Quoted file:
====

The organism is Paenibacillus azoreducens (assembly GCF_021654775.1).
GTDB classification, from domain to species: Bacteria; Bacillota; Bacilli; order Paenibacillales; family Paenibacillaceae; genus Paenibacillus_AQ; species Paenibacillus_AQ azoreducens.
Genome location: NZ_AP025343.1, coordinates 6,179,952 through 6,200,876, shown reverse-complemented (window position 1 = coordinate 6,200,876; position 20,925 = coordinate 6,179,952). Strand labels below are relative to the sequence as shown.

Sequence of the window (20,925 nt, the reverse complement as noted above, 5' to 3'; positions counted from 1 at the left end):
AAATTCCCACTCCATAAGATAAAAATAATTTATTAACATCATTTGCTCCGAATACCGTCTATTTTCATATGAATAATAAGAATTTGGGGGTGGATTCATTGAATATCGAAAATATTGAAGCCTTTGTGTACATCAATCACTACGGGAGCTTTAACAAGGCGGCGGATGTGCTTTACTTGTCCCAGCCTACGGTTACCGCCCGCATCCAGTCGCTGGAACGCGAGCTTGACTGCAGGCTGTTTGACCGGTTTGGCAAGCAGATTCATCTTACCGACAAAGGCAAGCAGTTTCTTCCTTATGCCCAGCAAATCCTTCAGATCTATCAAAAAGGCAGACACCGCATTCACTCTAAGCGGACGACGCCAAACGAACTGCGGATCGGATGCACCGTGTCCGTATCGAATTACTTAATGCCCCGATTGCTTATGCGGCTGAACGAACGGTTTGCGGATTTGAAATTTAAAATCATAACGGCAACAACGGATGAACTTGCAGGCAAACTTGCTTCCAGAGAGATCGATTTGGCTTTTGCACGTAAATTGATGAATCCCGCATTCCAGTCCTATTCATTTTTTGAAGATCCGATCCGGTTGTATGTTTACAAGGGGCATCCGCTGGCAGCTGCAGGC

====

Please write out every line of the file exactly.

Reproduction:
The organism is Paenibacillus azoreducens (assembly GCF_021654775.1).
GTDB classification, from domain to species: Bacteria; Bacillota; Bacilli; order Paenibacillales; family Paenibacillaceae; genus Paenibacillus_AQ; species Paenibacillus_AQ azoreducens.
Genome location: NZ_AP025343.1, coordinates 6,179,952 through 6,200,876, shown reverse-complemented (window position 1 = coordinate 6,200,876; position 20,925 = coordinate 6,179,952). Strand labels below are relative to the sequence as shown.

Sequence of the window (20,925 nt, the reverse complement as noted above, 5' to 3'; positions counted from 1 at the left end):
AAATTCCCACTCCATAAGATAAAAATAATTTATTAACATCATTTGCTCCGAATACCGTCTATTTTCATATGAATAATAAGAATTTGGGGGTGGATTCATTGAATATCGAAAATATTGAAGCCTTTGTGTACATCAATCACTACGGGAGCTTTAACAAGGCGGCGGATGTGCTTTACTTGTCCCAGCCTACGGTTACCGCCCGCATCCAGTCGCTGGAACGCGAGCTTGACTGCAGGCTGTTTGACCGGTTTGGCAAGCAGATTCATCTTACCGACAAAGGCAAGCAGTTTCTTCCTTATGCCCAGCAAATCCTTCAGATCTATCAAAAAGGCAGACACCGCATTCACTCTAAGCGGACGACGCCAAACGAACTGCGGATCGGATGCACCGTGTCCGTATCGAATTACTTAATGCCCCGATTGCTTATGCGGCTGAACGAACGGTTTGCGGATTTGAAATTTAAAATCATAACGGCAACAACGGATGAACTTGCAGGCAAACTTGCTTCCAGAGAGATCGATTTGGCTTTTGCACGTAAATTGATGAATCCCGCATTCCAGTCCTATTCATTTTTTGAAGATCCGATCCGGTTGTATGTTTACAAGGGGCATCCGCTGGCAGCTGCAGGC